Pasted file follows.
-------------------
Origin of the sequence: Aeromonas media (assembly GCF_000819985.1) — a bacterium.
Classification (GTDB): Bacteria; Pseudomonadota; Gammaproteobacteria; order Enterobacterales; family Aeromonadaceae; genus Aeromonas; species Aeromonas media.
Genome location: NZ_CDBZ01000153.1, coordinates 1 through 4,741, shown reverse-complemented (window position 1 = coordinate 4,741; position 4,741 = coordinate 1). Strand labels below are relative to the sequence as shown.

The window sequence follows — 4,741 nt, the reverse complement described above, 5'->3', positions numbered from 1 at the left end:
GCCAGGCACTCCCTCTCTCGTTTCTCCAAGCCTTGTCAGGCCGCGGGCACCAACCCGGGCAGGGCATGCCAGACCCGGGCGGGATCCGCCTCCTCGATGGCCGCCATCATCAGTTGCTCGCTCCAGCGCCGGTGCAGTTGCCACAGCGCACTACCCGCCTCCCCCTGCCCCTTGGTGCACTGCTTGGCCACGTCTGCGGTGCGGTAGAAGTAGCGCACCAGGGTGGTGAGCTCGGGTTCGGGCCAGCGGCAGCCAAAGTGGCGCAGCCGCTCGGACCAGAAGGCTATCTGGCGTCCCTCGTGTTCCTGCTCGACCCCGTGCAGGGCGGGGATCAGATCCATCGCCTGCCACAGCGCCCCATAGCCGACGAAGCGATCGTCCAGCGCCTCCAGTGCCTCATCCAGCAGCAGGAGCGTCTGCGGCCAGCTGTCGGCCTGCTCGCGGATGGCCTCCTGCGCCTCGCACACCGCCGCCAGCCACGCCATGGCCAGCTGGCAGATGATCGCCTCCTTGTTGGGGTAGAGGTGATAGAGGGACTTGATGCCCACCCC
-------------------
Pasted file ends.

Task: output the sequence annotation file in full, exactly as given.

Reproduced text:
Origin of the sequence: Aeromonas media (assembly GCF_000819985.1) — a bacterium.
Classification (GTDB): Bacteria; Pseudomonadota; Gammaproteobacteria; order Enterobacterales; family Aeromonadaceae; genus Aeromonas; species Aeromonas media.
Genome location: NZ_CDBZ01000153.1, coordinates 1 through 4,741, shown reverse-complemented (window position 1 = coordinate 4,741; position 4,741 = coordinate 1). Strand labels below are relative to the sequence as shown.

The window sequence follows — 4,741 nt, the reverse complement described above, 5'->3', positions numbered from 1 at the left end:
GCCAGGCACTCCCTCTCTCGTTTCTCCAAGCCTTGTCAGGCCGCGGGCACCAACCCGGGCAGGGCATGCCAGACCCGGGCGGGATCCGCCTCCTCGATGGCCGCCATCATCAGTTGCTCGCTCCAGCGCCGGTGCAGTTGCCACAGCGCACTACCCGCCTCCCCCTGCCCCTTGGTGCACTGCTTGGCCACGTCTGCGGTGCGGTAGAAGTAGCGCACCAGGGTGGTGAGCTCGGGTTCGGGCCAGCGGCAGCCAAAGTGGCGCAGCCGCTCGGACCAGAAGGCTATCTGGCGTCCCTCGTGTTCCTGCTCGACCCCGTGCAGGGCGGGGATCAGATCCATCGCCTGCCACAGCGCCCCATAGCCGACGAAGCGATCGTCCAGCGCCTCCAGTGCCTCATCCAGCAGCAGGAGCGTCTGCGGCCAGCTGTCGGCCTGCTCGCGGATGGCCTCCTGCGCCTCGCACACCGCCGCCAGCCACGCCATGGCCAGCTGGCAGATGATCGCCTCCTTGTTGGGGTAGAGGTGATAGAGGGACTTGATGCCCACCCC